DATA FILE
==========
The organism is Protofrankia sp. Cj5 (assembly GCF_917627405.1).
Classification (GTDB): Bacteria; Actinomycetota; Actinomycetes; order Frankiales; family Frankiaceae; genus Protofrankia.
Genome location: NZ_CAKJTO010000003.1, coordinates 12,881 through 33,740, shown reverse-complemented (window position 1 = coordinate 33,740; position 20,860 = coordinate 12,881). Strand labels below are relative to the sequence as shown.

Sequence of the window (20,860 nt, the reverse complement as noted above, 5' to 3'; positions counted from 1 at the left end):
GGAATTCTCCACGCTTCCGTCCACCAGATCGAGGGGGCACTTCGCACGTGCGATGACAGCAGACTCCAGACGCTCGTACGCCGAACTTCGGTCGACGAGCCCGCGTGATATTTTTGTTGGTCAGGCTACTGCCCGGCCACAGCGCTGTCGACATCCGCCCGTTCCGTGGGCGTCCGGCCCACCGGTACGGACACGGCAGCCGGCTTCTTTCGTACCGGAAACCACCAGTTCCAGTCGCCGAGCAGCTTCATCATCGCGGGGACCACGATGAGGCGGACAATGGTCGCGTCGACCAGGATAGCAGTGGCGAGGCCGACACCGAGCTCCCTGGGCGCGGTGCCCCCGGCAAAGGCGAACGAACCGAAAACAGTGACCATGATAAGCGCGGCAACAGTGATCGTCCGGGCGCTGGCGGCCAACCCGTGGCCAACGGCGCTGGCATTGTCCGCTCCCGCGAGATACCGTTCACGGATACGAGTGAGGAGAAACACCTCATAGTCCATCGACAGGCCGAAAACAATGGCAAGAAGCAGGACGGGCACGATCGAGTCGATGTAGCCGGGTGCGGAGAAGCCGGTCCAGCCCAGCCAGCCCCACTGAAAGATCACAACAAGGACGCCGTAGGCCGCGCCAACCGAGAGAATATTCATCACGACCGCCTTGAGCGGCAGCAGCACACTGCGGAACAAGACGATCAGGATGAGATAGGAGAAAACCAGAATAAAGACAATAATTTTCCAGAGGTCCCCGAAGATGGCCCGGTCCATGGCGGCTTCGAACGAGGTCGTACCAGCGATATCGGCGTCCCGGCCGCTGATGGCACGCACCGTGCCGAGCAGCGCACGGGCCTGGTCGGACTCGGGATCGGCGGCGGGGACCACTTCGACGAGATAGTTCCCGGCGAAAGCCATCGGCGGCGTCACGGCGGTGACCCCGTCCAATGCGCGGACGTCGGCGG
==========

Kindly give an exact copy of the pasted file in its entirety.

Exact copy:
The organism is Protofrankia sp. Cj5 (assembly GCF_917627405.1).
Classification (GTDB): Bacteria; Actinomycetota; Actinomycetes; order Frankiales; family Frankiaceae; genus Protofrankia.
Genome location: NZ_CAKJTO010000003.1, coordinates 12,881 through 33,740, shown reverse-complemented (window position 1 = coordinate 33,740; position 20,860 = coordinate 12,881). Strand labels below are relative to the sequence as shown.

Sequence of the window (20,860 nt, the reverse complement as noted above, 5' to 3'; positions counted from 1 at the left end):
GGAATTCTCCACGCTTCCGTCCACCAGATCGAGGGGGCACTTCGCACGTGCGATGACAGCAGACTCCAGACGCTCGTACGCCGAACTTCGGTCGACGAGCCCGCGTGATATTTTTGTTGGTCAGGCTACTGCCCGGCCACAGCGCTGTCGACATCCGCCCGTTCCGTGGGCGTCCGGCCCACCGGTACGGACACGGCAGCCGGCTTCTTTCGTACCGGAAACCACCAGTTCCAGTCGCCGAGCAGCTTCATCATCGCGGGGACCACGATGAGGCGGACAATGGTCGCGTCGACCAGGATAGCAGTGGCGAGGCCGACACCGAGCTCCCTGGGCGCGGTGCCCCCGGCAAAGGCGAACGAACCGAAAACAGTGACCATGATAAGCGCGGCAACAGTGATCGTCCGGGCGCTGGCGGCCAACCCGTGGCCAACGGCGCTGGCATTGTCCGCTCCCGCGAGATACCGTTCACGGATACGAGTGAGGAGAAACACCTCATAGTCCATCGACAGGCCGAAAACAATGGCAAGAAGCAGGACGGGCACGATCGAGTCGATGTAGCCGGGTGCGGAGAAGCCGGTCCAGCCCAGCCAGCCCCACTGAAAGATCACAACAAGGACGCCGTAGGCCGCGCCAACCGAGAGAATATTCATCACGACCGCCTTGAGCGGCAGCAGCACACTGCGGAACAAGACGATCAGGATGAGATAGGAGAAAACCAGAATAAAGACAATAATTTTCCAGAGGTCCCCGAAGATGGCCCGGTCCATGGCGGCTTCGAACGAGGTCGTACCAGCGATATCGGCGTCCCGGCCGCTGATGGCACGCACCGTGCCGAGCAGCGCACGGGCCTGGTCGGACTCGGGATCGGCGGCGGGGACCACTTCGACGAGATAGTTCCCGGCGAAAGCCATCGGCGGCGTCACGGCGGTGACCCCGTCCAATGCGCGGACGTCGGCGG